Although inherited genes form a great part of how a dog behaves, outside influences can have a bearing on their behaviour too and this includes how they think and reason things through as well as how they may react to things. Outside influences can even mould a dog's attitude. It would be fair to say that no two dogs which boasts similar inherited genes would lead the same type of life. This is because they are bound to be exposed and come into contact with different things in their own particular environments. What dogs learn from an experience will be filed away in their minds which means each one will have a bearing on future behaviour.
Each and every dog is different with their own unique personalities. Some dogs are braver than others and some dogs are quicker to learn things than others. The differences might be slight but they exist and as such all dogs learn things and remember things in different ways depending on their characters. The earlier a dog is introduced to things and situations, the more chance they have of remembering a good experience and therefore they will be braver and more confident mature dogs.
In short, this means people do have an influence on how a dog's character will turn out. If your dog has bad experiences at an early age this will have a negative impact on their personalities. However, should they have good experiences they will be happier more outgoing characters all round.
Our lovely canine companions have their own logic, they are unable to work things out the way a human does. With this said, a dog will develop their own unique logic which can be due to inherited genes but it can also be due to what they have learnt through past experiences – whether these are good or bad. Very often, dogs develop both in conjunction with each other namely an inherited logic and one that's learnt and which has been influenced by their owners.
All puppies need to be well trained and socialised from a young age but this external influence has to be positive so they grow up to be well balanced dogs. More importantly, they will behave in such a way that fits in and is appropriate to their environment and their owner's lifestyle. It goes without saying the earlier an owner starts to influence the way a dog reasons, the better their responses will be to them.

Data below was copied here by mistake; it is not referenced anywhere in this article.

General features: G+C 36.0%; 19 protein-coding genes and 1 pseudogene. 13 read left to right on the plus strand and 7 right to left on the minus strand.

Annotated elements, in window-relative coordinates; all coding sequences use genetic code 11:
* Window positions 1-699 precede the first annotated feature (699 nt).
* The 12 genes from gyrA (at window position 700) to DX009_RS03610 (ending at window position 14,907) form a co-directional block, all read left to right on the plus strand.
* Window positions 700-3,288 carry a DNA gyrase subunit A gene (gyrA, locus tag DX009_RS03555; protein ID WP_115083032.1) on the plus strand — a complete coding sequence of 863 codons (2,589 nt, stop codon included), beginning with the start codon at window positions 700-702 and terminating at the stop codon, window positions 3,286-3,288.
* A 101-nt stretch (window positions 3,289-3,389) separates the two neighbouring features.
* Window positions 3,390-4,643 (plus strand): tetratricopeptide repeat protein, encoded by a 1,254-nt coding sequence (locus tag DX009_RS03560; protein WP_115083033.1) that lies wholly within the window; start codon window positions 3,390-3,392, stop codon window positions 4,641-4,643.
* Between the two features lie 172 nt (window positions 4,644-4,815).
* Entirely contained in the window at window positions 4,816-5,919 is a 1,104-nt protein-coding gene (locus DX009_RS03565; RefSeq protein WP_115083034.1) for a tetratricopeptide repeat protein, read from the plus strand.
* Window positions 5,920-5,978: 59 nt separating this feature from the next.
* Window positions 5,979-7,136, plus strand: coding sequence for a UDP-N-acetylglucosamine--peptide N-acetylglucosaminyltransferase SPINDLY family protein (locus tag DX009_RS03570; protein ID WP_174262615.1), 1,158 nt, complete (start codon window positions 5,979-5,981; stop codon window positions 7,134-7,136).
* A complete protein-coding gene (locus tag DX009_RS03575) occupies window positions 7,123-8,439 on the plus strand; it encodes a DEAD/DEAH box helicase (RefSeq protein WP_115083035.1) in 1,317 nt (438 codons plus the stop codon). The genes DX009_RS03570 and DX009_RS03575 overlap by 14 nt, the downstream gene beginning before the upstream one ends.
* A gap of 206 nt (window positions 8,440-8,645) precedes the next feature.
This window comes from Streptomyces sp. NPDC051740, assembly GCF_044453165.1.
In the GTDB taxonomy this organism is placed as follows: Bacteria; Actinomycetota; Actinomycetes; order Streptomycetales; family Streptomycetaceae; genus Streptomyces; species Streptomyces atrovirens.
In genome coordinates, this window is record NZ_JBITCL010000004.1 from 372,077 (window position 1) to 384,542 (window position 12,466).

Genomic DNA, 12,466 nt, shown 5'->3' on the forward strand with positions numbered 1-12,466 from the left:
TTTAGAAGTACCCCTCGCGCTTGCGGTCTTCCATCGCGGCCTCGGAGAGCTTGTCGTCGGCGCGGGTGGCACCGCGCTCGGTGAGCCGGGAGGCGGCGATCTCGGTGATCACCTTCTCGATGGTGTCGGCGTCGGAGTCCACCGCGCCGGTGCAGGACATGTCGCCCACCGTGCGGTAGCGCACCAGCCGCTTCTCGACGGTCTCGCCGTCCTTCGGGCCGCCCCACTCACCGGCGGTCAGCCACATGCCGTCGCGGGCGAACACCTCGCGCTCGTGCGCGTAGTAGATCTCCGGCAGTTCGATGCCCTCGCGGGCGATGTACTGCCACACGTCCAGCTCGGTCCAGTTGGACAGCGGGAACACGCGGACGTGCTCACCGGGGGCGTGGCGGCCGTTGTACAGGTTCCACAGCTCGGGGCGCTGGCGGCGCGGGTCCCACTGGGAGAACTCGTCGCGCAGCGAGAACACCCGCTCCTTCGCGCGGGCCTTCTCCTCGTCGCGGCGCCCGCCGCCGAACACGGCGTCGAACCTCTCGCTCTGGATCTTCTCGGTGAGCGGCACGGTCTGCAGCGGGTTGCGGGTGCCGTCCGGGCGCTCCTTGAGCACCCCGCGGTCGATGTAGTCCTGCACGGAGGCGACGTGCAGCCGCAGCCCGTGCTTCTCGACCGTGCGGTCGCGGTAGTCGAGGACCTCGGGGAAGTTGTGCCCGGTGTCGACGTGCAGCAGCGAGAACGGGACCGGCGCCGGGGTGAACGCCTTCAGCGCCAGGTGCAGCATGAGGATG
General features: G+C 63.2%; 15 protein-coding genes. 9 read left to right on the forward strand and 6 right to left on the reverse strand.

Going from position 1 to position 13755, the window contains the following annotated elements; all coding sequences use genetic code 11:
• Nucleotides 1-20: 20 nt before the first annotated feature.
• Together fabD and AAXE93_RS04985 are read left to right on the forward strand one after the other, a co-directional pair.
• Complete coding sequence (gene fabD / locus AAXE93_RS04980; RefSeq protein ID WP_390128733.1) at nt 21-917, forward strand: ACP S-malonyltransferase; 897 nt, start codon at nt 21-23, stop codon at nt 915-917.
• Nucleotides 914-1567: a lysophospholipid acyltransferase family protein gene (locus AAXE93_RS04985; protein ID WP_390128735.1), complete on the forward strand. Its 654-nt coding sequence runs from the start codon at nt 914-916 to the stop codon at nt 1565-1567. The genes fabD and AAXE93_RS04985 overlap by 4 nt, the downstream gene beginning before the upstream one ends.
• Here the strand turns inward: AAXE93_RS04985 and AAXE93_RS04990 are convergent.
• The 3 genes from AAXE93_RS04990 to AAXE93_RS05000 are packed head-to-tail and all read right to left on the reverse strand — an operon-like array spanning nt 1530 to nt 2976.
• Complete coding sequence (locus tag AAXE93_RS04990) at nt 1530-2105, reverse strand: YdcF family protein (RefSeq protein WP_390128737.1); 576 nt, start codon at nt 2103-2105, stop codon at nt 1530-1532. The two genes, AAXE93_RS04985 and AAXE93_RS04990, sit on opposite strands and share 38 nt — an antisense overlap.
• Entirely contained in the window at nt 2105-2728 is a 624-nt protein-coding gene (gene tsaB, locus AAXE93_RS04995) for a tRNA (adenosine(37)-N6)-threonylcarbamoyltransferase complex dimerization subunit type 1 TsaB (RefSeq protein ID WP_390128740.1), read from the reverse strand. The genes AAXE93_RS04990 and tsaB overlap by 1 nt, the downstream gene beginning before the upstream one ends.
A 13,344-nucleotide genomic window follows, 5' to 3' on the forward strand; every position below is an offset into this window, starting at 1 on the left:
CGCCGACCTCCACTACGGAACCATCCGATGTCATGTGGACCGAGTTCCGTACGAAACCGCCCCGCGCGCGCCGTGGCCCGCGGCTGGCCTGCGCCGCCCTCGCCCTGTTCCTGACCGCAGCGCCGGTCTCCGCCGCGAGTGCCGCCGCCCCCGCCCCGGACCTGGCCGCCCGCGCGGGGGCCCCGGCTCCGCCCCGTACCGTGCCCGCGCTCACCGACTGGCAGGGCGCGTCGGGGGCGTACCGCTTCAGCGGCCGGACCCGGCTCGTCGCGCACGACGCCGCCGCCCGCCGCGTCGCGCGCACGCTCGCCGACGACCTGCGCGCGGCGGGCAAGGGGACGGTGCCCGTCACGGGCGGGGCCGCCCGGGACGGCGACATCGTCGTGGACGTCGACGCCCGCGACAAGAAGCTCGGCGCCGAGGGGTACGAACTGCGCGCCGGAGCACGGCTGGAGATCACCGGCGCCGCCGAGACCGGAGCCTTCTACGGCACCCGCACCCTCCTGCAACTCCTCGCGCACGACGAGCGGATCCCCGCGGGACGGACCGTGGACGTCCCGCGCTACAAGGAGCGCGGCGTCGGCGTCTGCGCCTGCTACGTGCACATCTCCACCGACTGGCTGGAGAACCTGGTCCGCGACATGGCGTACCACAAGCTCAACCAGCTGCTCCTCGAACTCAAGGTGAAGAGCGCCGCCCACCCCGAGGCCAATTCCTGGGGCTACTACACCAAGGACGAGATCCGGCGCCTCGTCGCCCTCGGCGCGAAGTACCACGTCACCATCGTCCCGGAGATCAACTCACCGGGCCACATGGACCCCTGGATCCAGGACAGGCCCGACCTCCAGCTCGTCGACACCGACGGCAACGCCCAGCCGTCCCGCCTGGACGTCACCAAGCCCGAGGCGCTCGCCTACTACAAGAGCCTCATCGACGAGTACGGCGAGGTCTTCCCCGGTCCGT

However, if you are thinking about adopting a rescue dog from an animal shelter, the chances are you would have no idea of how they were treated or indeed trained when they were puppies. The good news is that dogs continue to learn and absorb new things throughout their lives although the process is that much slower and trainers need to use a lot more in the way of positive incentives.
Dogs much like people, develop behavioural patterns which as they get older become ingrained and which have been instilled in them by their owners. Routine and habit are a dog owner's best friend because consistent training and reward works wonders with our canine friends. However, the reverse is also very true so if a dog is allowed to habitually get away with things they should not do, the result is typically unwanted behavioural problems which are that much harder to correct.
The problem is that certain breeds like the Border Collie are so strongly wired genetically to do what they are very good at doing which is to herd that even with the best outside influence, this behaviour can be hard to curb. They are not being "bad" dogs, they are simply carrying out what they have been bred to do over a very long period of time which is why they do not make a great choice of pet for people who lead more sedentary lives or who live in cities.
It's really important to understand the best character traits a dog might have inherited and then build on these to suit your lifestyle. If you have decided to offer a rescue dog a second chance, it's important to understand your new canine friend may not just "turn out" the way you had hoped and that you need appreciate their limitations, weaknesses as well as all the positives they will bring into your home.
It is also crucial to differentiate between inherited behaviours and those which have been developed through outside influences – whether good or bad. It can take quite a bit of time getting to know what a rescue dog likes and dislikes, what they are afraid of and what they feel confident with which means you would need to show them lots of patience being careful not to tell them off in a harsh way when they get it wrong.
A dog's character and the way they behave is strongly influenced by both inherited genes and experiences they have throughout their lives, beginning when they are puppies. A well trained and socialised dog has been influenced by the people they spent time with so when it comes to whether owners do influence their pet's behaviour, the answer is definitely "yes" and this includes both the good and the bad!